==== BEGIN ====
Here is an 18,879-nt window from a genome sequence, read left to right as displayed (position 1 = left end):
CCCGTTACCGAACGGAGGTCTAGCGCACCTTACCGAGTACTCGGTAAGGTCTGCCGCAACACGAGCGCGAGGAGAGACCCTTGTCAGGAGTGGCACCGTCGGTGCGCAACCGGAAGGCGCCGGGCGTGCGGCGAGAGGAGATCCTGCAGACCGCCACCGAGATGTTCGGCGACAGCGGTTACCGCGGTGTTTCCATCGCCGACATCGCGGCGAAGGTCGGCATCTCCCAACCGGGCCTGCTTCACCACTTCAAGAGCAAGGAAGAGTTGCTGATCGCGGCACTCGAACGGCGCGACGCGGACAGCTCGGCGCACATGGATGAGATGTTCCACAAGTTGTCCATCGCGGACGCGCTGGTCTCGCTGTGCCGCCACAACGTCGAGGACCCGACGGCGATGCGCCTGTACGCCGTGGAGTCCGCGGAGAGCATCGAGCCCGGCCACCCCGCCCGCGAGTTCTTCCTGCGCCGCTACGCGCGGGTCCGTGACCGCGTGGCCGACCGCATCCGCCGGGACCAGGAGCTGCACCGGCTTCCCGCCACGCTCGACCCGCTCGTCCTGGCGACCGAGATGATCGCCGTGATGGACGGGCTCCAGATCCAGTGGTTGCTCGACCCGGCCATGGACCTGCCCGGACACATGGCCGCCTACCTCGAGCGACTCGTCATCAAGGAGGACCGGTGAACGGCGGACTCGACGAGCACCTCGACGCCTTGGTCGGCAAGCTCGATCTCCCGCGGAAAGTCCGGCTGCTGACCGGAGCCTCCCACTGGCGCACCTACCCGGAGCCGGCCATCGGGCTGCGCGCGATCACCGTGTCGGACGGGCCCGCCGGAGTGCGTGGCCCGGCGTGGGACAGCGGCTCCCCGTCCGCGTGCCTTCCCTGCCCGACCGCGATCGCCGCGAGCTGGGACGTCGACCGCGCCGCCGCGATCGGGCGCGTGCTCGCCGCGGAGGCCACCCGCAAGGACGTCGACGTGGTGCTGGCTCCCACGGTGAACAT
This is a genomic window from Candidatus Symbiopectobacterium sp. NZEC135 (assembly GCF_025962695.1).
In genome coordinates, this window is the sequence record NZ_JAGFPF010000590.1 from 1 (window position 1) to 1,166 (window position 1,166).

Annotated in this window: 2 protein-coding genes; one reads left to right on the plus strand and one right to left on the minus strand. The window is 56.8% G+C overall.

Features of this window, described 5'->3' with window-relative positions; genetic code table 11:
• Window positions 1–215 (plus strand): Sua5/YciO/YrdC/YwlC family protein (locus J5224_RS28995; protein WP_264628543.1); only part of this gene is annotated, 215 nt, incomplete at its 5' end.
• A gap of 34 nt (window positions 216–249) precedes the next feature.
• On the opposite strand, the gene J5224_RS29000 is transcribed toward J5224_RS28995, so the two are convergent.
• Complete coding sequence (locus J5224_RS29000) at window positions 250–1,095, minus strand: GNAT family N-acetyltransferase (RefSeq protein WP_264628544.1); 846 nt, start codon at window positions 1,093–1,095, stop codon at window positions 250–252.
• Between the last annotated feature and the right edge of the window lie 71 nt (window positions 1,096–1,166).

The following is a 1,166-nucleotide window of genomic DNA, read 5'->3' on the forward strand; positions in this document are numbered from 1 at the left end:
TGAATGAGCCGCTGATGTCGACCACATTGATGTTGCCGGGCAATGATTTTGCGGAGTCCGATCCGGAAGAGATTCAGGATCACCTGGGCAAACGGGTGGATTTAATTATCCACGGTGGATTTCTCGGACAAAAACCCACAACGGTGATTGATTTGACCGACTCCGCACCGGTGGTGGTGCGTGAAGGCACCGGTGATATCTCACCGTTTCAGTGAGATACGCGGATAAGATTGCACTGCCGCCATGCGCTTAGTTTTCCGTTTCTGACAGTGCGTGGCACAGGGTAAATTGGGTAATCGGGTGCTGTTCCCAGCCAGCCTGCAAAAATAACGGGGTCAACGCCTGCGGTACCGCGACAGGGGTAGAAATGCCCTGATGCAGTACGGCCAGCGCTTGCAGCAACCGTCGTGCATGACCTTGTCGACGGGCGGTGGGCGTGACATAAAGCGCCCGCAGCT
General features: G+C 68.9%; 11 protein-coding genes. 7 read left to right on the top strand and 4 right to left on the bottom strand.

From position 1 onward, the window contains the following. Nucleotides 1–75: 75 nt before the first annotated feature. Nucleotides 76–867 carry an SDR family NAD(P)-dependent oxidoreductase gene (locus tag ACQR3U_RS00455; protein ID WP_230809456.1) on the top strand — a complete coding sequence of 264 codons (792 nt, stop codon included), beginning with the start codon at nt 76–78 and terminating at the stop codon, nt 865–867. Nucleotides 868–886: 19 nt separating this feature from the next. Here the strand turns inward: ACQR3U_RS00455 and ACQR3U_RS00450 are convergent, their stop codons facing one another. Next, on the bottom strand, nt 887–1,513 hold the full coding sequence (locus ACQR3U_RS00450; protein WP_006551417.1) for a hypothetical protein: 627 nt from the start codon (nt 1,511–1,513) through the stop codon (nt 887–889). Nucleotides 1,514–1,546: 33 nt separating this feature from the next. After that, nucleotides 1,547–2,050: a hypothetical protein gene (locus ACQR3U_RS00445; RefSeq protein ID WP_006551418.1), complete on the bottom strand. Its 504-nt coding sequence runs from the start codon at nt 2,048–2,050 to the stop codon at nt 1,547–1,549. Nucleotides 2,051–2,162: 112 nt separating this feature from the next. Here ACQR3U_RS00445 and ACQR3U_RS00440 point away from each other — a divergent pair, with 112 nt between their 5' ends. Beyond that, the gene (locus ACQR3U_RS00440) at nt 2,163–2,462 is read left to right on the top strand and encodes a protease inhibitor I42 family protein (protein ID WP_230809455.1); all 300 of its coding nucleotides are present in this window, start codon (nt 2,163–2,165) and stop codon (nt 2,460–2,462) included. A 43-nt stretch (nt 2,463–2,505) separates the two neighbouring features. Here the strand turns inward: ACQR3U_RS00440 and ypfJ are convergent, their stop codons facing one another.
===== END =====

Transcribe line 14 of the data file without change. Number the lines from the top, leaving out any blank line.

General features: G+C 68.9%; 11 protein-coding genes. 7 read left to right on the top strand and 4 right to left on the bottom strand.